Skip to navigationSkip to content

Ideas

Our home for bold arguments and big thinkers.

Employees working in office cubicles.
AP Photo/Nati Harnik
At Symantec, it’s up to employees to decide how they manage their time—as long as they get the job done.

The secret to creating a global, virtual workplace that’s still productive

Rebecca Ranninger
Member exclusive by Rebecca Ranninger

The physical part of work—where and how it’s done—is shifting in big ways. We all recognize the signs: you’ll schedule a meeting and you’re the only person sitting in the conference room, with 20 people on the phone. You’ll hear dogs barking in the background, babies crying. Yet all of these people have, in their heads, what they need for the meeting.

It seems as if it was just a few years ago that we were taking people out of offices and putting them into cubicles. From there, the trend went to open work spaces, then hoteling (similar to offering “hot desks”), and then shared hoteling “cubes”—all driven by the need to keep real-estate costs low in a very acquisitions-oriented industry that’s always streamlining. Now, more and more of our employees are working remotely.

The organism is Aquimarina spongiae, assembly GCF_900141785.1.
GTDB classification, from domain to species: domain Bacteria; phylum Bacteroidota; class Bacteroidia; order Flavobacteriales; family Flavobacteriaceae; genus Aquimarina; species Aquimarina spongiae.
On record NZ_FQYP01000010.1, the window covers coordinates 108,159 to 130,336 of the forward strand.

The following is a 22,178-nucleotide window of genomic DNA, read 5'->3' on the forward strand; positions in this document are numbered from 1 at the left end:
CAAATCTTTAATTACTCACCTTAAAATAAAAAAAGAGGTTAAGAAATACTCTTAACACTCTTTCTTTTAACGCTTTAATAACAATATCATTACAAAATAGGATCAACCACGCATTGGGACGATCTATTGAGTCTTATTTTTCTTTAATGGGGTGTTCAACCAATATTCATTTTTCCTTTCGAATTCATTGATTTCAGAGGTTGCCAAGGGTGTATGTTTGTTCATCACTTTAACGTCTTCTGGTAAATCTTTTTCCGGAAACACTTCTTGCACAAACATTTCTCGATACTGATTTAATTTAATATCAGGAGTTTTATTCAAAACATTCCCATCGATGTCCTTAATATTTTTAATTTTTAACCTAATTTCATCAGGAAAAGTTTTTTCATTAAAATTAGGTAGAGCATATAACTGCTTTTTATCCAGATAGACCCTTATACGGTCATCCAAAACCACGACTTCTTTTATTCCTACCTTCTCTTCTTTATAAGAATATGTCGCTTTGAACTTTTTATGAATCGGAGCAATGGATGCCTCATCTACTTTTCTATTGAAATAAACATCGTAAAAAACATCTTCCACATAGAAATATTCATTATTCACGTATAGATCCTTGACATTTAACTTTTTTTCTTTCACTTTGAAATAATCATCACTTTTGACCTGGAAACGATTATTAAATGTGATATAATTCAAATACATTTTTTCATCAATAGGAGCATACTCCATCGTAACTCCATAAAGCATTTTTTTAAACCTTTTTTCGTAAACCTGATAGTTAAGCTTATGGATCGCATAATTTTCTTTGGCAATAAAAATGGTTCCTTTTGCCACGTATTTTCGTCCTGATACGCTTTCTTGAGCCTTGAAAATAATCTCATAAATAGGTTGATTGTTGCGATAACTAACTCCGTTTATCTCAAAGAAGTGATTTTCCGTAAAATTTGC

In many ways, that’s a good thing. It gives people a lot more flexibility and freedom, and makes them happier about the job because they’re able to put their lives together in ways that matter to them. This is true for men and women both. I think the additional flexibility makes Symantec more attractive to all employees and helps us get better people. I remember having discussions, eight or nine years ago, with my boss at the time about somebody who was just the perfect candidate but didn’t want to move to our headquarters, in Mountain View, California. The answer was, “Nope, we need him here.” That is much less likely to happen today.

You are reading a Quartz member exclusive.

Become a member to keep reading this story and the rest of our expert analyses on the changing global economy.

Why we think you’ll like it:

こちらは英語版への登録ページです。
Quartz Japanへの登録をご希望の方はこちらから。